In 1915, a team of Bell Telephone engineers, using the giant antennas at the U.S. Navy station at Arlington, Virginia, were the first to span an ocean with the human voice. This was a milestone in international radio telephony as voice radio transmissions were received in France, Panama, and Hawaii. By 1918,5700 ships worldwide had wireless telegraphy installations.
The need to increase public safety was key to the genesis of today's rapidly growing wireless communications industry. The first use of mobile radio in an automobile instead of a ship was in 1921. The Detroit Police Department implemented a police dispatch system using a frequency band near 2 MHz. This service proved so successful that the allocated channels in the band were soon utilized to the limit. In 1932, the New York Police Department also implemented the use of the 2-MHz band for mobile communication.
But the technology to enable mobile communication services for public safety agencies was not yet available. Early radiotelephone systems could be housed on ships with reasonable ease, but were too large and unwieldy for cars. Also,bumpy streets, tall buildings, and uneven landscapes prevented successful transmission of the radiotelephone signals on land. The key technological breakthrough came in 1935, when Edwin Armstrong unveiled his invention, frequency modulation (FM), to improve radio broadcasting. This technology reduced the required bulk of radio equipment and improved transmission quality.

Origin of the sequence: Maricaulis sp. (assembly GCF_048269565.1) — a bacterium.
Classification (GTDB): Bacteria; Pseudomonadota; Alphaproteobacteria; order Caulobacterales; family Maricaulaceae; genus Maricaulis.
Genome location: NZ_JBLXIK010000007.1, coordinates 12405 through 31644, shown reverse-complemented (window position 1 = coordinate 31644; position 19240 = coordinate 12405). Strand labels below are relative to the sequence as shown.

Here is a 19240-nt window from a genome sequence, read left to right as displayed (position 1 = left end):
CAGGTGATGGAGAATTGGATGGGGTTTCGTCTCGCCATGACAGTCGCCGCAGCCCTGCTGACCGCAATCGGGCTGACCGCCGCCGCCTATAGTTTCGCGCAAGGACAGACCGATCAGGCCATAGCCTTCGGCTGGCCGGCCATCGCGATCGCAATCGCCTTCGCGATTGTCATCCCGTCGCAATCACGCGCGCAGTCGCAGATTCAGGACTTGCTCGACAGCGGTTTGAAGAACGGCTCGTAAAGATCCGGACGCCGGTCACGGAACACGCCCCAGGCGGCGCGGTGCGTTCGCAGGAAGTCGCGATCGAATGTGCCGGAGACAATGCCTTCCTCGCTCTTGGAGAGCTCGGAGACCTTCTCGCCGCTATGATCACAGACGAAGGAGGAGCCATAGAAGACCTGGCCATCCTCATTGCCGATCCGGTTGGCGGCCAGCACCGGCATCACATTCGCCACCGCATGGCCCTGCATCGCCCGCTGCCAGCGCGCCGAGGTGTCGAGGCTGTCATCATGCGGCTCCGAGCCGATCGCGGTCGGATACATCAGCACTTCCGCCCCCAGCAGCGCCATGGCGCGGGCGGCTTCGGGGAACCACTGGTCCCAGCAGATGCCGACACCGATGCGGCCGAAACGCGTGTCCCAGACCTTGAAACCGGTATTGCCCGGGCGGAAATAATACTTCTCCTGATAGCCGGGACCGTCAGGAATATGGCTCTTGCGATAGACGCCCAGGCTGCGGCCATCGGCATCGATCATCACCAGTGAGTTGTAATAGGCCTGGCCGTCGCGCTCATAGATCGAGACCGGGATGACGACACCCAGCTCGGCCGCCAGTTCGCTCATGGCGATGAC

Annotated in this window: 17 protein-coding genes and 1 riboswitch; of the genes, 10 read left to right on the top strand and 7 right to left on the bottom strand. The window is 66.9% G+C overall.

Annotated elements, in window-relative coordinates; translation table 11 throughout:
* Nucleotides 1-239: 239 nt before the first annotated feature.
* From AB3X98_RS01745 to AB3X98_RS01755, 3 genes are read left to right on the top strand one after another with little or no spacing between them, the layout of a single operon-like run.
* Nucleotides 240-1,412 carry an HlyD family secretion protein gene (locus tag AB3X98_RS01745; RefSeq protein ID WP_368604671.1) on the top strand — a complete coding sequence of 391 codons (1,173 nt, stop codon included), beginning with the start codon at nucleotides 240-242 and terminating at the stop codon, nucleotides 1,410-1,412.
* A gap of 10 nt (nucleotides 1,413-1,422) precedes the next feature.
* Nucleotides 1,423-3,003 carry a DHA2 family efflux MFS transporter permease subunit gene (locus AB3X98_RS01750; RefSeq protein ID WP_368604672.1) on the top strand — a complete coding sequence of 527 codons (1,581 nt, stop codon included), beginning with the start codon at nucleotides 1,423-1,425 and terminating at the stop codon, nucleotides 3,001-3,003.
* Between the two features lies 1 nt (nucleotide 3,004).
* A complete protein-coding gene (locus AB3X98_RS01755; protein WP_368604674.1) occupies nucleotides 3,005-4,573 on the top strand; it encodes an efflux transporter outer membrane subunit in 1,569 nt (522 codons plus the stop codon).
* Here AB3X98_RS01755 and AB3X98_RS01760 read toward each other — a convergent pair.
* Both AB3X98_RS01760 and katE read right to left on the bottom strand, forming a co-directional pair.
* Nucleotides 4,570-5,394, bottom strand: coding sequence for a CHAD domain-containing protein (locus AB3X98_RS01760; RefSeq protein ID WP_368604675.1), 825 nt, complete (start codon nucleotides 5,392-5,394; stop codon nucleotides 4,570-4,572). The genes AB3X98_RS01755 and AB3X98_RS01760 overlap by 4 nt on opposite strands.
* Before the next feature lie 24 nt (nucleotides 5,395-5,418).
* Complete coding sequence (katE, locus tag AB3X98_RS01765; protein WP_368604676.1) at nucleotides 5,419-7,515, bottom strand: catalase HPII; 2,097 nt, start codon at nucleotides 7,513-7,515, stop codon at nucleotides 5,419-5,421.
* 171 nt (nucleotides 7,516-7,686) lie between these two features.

In 1934, the FCC allocated four new channels in the 30-to 40-MHz band,and by the early 1940s a significant number of police and public service radio systems had been developed. By the late 1940s, the FCC made mobile radio available to the private sector,along with police and fire departments.
MTS was a half-duplex, “push-to-talk ” system; therefore MTS offered communications that were only one way at a time. An operator was needed to connect a customer to the landline local exchange carrier (LEC)network.
In 1949 the FCC authorized non-wireline companies known as radio common carriers (RCCs)to provide MTS. An RCC is a wireless carrier that is not affiliated with a local telephone company. Prior to 1949, all mobile service was supplied by the wireline telephone companies. This marked the birth of competition in the telecommunications industry.